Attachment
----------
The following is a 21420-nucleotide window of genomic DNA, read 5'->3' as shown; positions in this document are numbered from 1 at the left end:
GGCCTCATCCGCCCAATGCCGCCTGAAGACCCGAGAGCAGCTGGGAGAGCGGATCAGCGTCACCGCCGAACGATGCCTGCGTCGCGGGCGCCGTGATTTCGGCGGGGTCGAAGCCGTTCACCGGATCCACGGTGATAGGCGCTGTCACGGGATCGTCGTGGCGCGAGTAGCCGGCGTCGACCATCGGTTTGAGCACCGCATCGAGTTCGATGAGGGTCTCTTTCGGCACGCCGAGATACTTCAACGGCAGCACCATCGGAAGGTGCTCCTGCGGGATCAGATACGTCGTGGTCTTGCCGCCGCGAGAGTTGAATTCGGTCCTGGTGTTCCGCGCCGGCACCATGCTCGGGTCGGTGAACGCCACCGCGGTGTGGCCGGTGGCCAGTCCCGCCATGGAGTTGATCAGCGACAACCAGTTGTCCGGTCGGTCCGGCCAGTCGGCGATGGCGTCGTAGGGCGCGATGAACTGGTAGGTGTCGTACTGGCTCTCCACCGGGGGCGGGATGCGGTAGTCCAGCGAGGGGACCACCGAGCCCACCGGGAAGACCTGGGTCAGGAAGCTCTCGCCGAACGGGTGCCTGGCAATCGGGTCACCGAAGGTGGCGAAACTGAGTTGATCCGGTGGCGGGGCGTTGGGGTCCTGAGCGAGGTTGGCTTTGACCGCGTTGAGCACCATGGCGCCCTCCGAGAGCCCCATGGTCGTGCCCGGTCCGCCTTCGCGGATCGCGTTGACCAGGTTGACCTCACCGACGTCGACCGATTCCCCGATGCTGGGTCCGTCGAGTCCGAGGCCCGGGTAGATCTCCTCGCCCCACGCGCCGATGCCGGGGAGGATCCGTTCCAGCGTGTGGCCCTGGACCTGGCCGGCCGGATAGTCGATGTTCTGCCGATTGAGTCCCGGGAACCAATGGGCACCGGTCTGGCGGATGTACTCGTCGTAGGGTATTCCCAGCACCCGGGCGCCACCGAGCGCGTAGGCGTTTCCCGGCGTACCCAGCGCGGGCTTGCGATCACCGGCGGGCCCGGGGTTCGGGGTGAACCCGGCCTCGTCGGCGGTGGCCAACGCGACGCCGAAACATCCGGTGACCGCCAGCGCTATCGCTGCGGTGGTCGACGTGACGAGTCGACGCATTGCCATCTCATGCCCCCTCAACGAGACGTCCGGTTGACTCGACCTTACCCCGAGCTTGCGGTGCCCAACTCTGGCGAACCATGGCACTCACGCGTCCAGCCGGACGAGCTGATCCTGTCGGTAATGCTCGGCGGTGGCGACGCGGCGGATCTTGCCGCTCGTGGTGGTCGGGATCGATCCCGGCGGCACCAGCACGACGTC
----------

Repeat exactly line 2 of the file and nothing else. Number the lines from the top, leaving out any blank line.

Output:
GGCCTCATCCGCCCAATGCCGCCTGAAGACCCGAGAGCAGCTGGGAGAGCGGATCAGCGTCACCGCCGAACGATGCCTGCGTCGCGGGCGCCGTGATTTCGGCGGGGTCGAAGCCGTTCACCGGATCCACGGTGATAGGCGCTGTCACGGGATCGTCGTGGCGCGAGTAGCCGGCGTCGACCATCGGTTTGAGCACCGCATCGAGTTCGATGAGGGTCTCTTTCGGCACGCCGAGATACTTCAACGGCAGCACCATCGGAAGGTGCTCCTGCGGGATCAGATACGTCGTGGTCTTGCCGCCGCGAGAGTTGAATTCGGTCCTGGTGTTCCGCGCCGGCACCATGCTCGGGTCGGTGAACGCCACCGCGGTGTGGCCGGTGGCCAGTCCCGCCATGGAGTTGATCAGCGACAACCAGTTGTCCGGTCGGTCCGGCCAGTCGGCGATGGCGTCGTAGGGCGCGATGAACTGGTAGGTGTCGTACTGGCTCTCCACCGGGGGCGGGATGCGGTAGTCCAGCGAGGGGACCACCGAGCCCACCGGGAAGACCTGGGTCAGGAAGCTCTCGCCGAACGGGTGCCTGGCAATCGGGTCACCGAAGGTGGCGAAACTGAGTTGATCCGGTGGCGGGGCGTTGGGGTCCTGAGCGAGGTTGGCTTTGACCGCGTTGAGCACCATGGCGCCCTCCGAGAGCCCCATGGTCGTGCCCGGTCCGCCTTCGCGGATCGCGTTGACCAGGTTGACCTCACCGACGTCGACCGATTCCCCGATGCTGGGTCCGTCGAGTCCGAGGCCCGGGTAGATCTCCTCGCCCCACGCGCCGATGCCGGGGAGGATCCGTTCCAGCGTGTGGCCCTGGACCTGGCCGGCCGGATAGTCGATGTTCTGCCGATTGAGTCCCGGGAACCAATGGGCACCGGTCTGGCGGATGTACTCGTCGTAGGGTATTCCCAGCACCCGGGCGCCACCGAGCGCGTAGGCGTTTCCCGGCGTACCCAGCGCGGGCTTGCGATCACCGGCGGGCCCGGGGTTCGGGGTGAACCCGGCCTCGTCGGCGGTGGCCAACGCGACGCCGAAACATCCGGTGACCGCCAGCGCTATCGCTGCGGTGGTCGACGTGACGAGTCGACGCATTGCCATCTCATGCCCCCTCAACGAGACGTCCGGTTGACTCGACCTTACCCCGAGCTTGCGGTGCCCAACTCTGGCGAACCATGGCACTCACGCGTCCAGCCGGACGAGCTGATCCTGTCGGTAATGCTCGGCGGTGGCGACGCGGCGGATCTTGCCGCTCGTGGTGGTCGGGATCGATCCCGGCGGCACCAGCACGACGTC